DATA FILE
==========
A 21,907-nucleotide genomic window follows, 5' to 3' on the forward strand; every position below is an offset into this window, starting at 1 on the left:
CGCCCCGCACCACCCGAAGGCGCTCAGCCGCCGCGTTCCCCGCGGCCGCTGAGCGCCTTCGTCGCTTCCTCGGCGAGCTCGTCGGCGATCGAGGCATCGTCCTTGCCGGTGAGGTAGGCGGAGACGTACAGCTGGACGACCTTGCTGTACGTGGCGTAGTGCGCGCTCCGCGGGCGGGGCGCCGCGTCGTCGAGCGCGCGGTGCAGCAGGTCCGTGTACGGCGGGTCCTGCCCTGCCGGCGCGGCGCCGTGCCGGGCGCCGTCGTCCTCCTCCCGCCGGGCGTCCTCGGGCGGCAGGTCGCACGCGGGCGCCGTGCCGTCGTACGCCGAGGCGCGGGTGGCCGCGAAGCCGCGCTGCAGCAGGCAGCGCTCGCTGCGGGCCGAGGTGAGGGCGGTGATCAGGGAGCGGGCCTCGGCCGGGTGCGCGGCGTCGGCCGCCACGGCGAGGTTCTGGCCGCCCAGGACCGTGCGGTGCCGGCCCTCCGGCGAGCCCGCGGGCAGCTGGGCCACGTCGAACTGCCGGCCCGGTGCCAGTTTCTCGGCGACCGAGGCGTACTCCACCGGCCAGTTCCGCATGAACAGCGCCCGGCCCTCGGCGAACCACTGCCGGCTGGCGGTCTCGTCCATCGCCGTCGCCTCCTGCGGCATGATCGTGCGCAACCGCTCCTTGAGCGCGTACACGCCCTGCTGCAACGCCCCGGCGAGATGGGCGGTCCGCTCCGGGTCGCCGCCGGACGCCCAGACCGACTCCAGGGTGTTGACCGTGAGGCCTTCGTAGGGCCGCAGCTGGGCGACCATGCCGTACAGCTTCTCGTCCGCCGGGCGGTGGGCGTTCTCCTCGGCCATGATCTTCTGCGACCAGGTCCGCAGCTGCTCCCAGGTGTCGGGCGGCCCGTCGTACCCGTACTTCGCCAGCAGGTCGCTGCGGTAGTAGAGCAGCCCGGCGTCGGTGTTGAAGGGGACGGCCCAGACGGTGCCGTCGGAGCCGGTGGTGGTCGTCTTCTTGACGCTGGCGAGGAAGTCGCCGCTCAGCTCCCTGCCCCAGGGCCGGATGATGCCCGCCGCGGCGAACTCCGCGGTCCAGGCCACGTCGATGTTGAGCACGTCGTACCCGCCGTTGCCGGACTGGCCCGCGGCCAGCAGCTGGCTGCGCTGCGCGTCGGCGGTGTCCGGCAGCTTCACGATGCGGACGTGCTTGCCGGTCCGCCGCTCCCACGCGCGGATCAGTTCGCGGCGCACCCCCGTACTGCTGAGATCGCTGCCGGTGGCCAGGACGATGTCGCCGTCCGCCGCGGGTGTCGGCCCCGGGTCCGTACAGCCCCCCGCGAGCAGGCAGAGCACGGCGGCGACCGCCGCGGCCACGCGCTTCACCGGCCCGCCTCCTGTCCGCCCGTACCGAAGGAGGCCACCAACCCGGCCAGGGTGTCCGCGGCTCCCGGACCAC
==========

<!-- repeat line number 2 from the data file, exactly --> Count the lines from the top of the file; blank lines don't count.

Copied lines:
CGCCCCGCACCACCCGAAGGCGCTCAGCCGCCGCGTTCCCCGCGGCCGCTGAGCGCCTTCGTCGCTTCCTCGGCGAGCTCGTCGGCGATCGAGGCATCGTCCTTGCCGGTGAGGTAGGCGGAGACGTACAGCTGGACGACCTTGCTGTACGTGGCGTAGTGCGCGCTCCGCGGGCGGGGCGCCGCGTCGTCGAGCGCGCGGTGCAGCAGGTCCGTGTACGGCGGGTCCTGCCCTGCCGGCGCGGCGCCGTGCCGGGCGCCGTCGTCCTCCTCCCGCCGGGCGTCCTCGGGCGGCAGGTCGCACGCGGGCGCCGTGCCGTCGTACGCCGAGGCGCGGGTGGCCGCGAAGCCGCGCTGCAGCAGGCAGCGCTCGCTGCGGGCCGAGGTGAGGGCGGTGATCAGGGAGCGGGCCTCGGCCGGGTGCGCGGCGTCGGCCGCCACGGCGAGGTTCTGGCCGCCCAGGACCGTGCGGTGCCGGCCCTCCGGCGAGCCCGCGGGCAGCTGGGCCACGTCGAACTGCCGGCCCGGTGCCAGTTTCTCGGCGACCGAGGCGTACTCCACCGGCCAGTTCCGCATGAACAGCGCCCGGCCCTCGGCGAACCACTGCCGGCTGGCGGTCTCGTCCATCGCCGTCGCCTCCTGCGGCATGATCGTGCGCAACCGCTCCTTGAGCGCGTACACGCCCTGCTGCAACGCCCCGGCGAGATGGGCGGTCCGCTCCGGGTCGCCGCCGGACGCCCAGACCGACTCCAGGGTGTTGACCGTGAGGCCTTCGTAGGGCCGCAGCTGGGCGACCATGCCGTACAGCTTCTCGTCCGCCGGGCGGTGGGCGTTCTCCTCGGCCATGATCTTCTGCGACCAGGTCCGCAGCTGCTCCCAGGTGTCGGGCGGCCCGTCGTACCCGTACTTCGCCAGCAGGTCGCTGCGGTAGTAGAGCAGCCCGGCGTCGGTGTTGAAGGGGACGGCCCAGACGGTGCCGTCGGAGCCGGTGGTGGTCGTCTTCTTGACGCTGGCGAGGAAGTCGCCGCTCAGCTCCCTGCCCCAGGGCCGGATGATGCCCGCCGCGGCGAACTCCGCGGTCCAGGCCACGTCGATGTTGAGCACGTCGTACCCGCCGTTGCCGGACTGGCCCGCGGCCAGCAGCTGGCTGCGCTGCGCGTCGGCGGTGTCCGGCAGCTTCACGATGCGGACGTGCTTGCCGGTCCGCCGCTCCCACGCGCGGATCAGTTCGCGGCGCACCCCCGTACTGCTGAGATCGCTGCCGGTGGCCAGGACGATGTCGCCGTCCGCCGCGGGTGTCGGCCCCGGGTCCGTACAGCCCCCCGCGAGCAGGCAGAGCACGGCGGCGACCGCCGCGGCCACGCGCTTCACCGGCCCGCCTCCTGTCCGCCCGTACCGAAGGAGGCCACCAACCCGGCCAGGGTGTCCGCGGCTCCCGGACCAC